Managers now have access to a plethora of business performance data to help them understand how well their companies are going, and to keep strategic priorities on track.
But does all this data really lead to better decisions?
Some managers are happy with the benefits of their performance management approaches, while others still struggle to maximize their use of data to guide business decisions and help them manage performance.
I’ve developed a business performance management (BPM) maturity model to explain the differences between companies that merely compile data and those that thrive from it.
At the lowest levels, companies have very little data. They collect and report data in uncoordinated ways, and generate few (or zero) real benefits from it. On the other hand, companies at high maturity levels reap enormous benefits from their data by using it to inform operational decision-making and make predictions for the future.
BPM Maturity Model
How advanced is the business performance management level at your company? Examine the seven levels of BPM maturity to make your assessment and figure out your next steps.
Level 1: No data
At the lowest level of BPM maturity, a company has little to no performance data supporting management decision-making. Some SMBs in traditional industries may be at this level because they’ve never created the systems for properly collecting and reporting data.
Level 2: Data and facts
At this level, companies have some facts and data – and management recognizes that data can be useful – but the collection and usage of these data are uncoordinated and inconsistent. A lack of systems for collection, analysis, and reporting of data leads to isolated, ad hoc insights, but very ongoing decision support.
Level 2 companies often create more confusion than ever, because the data isn’t generated in an organized or consistent fashion.
Level 3: Information
This is a very common level of BMP maturity. Companies have more structured approaches to collecting and reporting data, and the data is more relevant.
Companies can produce regular performance reports and dashboards to support management decision-making. These reports and dashboards provide some useful information, but true insights for decision-making are still limited. Companies often collect the wrong data, or have data quality issues.
Level 4: Operational insights
At this level, companies start to generate real value from their data. They use performance data in coordinated ways, generating new insights that improve operational decision-making. Managers collect, analyze, and report operational performance data such as internal efficiency or quality performance data to improve and optimize the way they operate.
However, the focus is on the operational aspect of the business. The scope of the insights is often limited to a single business unit or operational silos, like finance, marketing, or supply-chain performance. Information silos like these can create disconnects between strategy and operations.
Level 5: Strategic insights
At Level 5, companies recognize the importance of relevant data to support decision-making and are able to gain insights from their data – and they also collect, analyze and report strategic performance data such as high-level performance reports and board-level dashboards.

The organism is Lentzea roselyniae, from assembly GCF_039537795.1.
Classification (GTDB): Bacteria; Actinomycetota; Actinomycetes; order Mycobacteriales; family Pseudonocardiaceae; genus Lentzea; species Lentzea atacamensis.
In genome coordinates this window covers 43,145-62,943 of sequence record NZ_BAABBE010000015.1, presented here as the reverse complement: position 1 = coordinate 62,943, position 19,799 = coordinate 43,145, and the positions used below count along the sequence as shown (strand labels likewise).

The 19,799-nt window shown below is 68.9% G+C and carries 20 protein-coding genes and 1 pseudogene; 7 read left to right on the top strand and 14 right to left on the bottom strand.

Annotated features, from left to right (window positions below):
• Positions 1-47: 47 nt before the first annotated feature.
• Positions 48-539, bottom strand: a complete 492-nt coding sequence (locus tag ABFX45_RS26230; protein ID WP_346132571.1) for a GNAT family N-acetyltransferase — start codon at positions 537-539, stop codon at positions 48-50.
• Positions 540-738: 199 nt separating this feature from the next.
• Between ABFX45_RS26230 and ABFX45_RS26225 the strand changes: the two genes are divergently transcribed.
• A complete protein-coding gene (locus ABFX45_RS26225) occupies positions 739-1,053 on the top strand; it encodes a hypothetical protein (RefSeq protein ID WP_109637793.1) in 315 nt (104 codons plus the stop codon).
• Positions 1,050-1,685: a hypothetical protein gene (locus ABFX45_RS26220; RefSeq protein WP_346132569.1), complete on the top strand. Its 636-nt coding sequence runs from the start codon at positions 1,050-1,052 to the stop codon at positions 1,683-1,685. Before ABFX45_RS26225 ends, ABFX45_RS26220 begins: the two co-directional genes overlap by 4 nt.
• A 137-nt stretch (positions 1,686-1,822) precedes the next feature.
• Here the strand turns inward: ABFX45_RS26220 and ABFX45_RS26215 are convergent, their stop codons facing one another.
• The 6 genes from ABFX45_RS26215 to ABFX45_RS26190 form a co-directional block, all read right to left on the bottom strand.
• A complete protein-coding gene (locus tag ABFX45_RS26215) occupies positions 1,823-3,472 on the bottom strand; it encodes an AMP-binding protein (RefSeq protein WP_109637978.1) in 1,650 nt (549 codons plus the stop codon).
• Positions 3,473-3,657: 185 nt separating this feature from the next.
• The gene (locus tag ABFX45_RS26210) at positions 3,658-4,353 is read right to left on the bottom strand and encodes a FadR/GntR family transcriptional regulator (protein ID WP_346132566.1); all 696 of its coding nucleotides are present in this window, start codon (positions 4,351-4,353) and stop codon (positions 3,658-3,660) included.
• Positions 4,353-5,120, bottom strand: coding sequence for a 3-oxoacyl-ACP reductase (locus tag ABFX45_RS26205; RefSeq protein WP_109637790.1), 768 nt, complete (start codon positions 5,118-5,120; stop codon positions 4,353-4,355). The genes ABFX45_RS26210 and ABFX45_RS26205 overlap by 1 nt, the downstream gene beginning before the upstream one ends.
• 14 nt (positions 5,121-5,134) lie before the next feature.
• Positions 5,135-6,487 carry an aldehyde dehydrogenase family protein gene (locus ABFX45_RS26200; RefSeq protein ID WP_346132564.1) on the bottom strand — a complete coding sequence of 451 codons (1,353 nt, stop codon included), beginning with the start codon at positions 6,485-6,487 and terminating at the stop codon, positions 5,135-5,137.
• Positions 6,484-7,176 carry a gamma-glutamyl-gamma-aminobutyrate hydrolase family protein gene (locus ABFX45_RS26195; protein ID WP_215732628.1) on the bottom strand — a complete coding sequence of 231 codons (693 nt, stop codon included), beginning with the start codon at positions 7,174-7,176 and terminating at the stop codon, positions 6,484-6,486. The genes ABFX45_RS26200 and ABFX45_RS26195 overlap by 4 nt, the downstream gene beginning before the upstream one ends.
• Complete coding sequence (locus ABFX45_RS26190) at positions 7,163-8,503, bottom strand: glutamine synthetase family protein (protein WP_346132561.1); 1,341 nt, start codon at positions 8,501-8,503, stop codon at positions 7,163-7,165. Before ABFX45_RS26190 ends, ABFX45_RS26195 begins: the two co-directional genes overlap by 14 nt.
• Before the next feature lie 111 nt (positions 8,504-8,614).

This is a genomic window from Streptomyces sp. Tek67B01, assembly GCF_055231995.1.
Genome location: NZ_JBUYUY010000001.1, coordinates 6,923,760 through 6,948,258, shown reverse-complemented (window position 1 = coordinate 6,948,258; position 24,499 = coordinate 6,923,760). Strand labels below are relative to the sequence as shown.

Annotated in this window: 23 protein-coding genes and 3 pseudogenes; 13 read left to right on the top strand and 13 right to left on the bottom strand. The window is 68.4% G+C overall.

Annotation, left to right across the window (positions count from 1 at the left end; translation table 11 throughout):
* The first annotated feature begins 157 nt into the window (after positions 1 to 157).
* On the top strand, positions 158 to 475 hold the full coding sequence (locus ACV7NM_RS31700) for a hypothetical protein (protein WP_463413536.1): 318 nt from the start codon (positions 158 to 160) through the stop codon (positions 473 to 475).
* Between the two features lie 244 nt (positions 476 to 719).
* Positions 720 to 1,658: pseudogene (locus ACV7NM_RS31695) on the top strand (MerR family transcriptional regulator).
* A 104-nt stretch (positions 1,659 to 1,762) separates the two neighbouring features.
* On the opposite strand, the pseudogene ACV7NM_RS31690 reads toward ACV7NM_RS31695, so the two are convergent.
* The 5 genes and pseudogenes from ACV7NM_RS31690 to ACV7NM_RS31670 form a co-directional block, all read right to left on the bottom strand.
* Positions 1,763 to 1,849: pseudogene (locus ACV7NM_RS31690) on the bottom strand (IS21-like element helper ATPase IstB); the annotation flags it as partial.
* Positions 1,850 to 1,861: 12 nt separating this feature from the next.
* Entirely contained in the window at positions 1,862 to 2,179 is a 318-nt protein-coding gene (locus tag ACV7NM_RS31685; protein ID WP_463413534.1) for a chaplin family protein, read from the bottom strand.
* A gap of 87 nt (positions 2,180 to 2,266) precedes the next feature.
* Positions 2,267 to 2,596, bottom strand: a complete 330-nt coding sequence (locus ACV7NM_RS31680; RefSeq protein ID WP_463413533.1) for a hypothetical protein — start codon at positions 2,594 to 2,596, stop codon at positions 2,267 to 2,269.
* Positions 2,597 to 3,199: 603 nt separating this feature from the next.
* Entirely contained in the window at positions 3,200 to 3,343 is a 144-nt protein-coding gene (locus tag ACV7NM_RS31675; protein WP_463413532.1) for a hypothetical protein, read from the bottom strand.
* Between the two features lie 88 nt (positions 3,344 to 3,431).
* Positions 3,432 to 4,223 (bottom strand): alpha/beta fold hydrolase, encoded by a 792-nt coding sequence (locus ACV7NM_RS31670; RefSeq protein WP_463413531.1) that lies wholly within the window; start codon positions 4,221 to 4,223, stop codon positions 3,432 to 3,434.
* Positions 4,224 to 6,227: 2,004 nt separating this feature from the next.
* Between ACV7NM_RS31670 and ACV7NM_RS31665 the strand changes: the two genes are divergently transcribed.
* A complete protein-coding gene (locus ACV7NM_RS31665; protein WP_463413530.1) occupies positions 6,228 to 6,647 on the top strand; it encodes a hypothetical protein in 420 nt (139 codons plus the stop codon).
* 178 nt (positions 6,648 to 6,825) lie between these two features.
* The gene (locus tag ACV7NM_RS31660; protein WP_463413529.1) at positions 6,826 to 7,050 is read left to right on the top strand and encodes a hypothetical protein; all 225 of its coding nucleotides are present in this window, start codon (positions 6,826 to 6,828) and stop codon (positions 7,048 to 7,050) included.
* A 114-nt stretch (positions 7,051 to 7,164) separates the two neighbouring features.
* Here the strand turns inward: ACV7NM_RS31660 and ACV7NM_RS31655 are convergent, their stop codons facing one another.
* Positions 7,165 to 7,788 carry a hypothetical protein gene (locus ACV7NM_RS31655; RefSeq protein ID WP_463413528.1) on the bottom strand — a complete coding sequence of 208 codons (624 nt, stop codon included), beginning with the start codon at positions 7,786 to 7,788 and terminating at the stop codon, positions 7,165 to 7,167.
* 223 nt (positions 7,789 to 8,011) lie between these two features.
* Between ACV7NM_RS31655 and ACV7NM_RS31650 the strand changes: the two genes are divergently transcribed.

Strategic insights are delivering slightly more business benefits than just operational insights, and therefore this is a higher level of maturity than Level 4. However, companies that don’t link performance data to operational decision-making can create a disconnect between the strategic direction of the business and what operations delivers to achieve it.
Level 6: Strategic and operational knowledge
Companies that reach Level 6 use relevant performance data in a coordinated way to gain new knowledge, leading to improved operational and strategic decision-making. Every level of the business recognizes the importance of data, and data generates a high level of business benefits both operationally and strategically.
The companies at this level create a tight link (both top-down and bottom-up) to ensure operational performance information feeds into strategic performance information. Then the strategic performance insights feed into what operational performance data are used.
The only difference between this maturity level and the highest one is the time focus – at Level 6, most of the data are backwards-looking and focuses on reporting past performance rather than future predictions.
Level 7: Strategic foresight
Companies at this level have evidence-based decision-making as part of their corporate DNA. Level 7 organizations use relevant performance data at all levels to make operational and strategic decisions, and to develop strategic foresight and predictions for the future. Predictive analytics and scenario-mapping are common practices among Level 7 companies.
Companies at this highest level of performance management maturity know the value of data, and exploit their data to generate ongoing competitive advantages in all areas of their business.
To find out more about how to measure, report, and manage progress so you can improve performance, check out my related articles.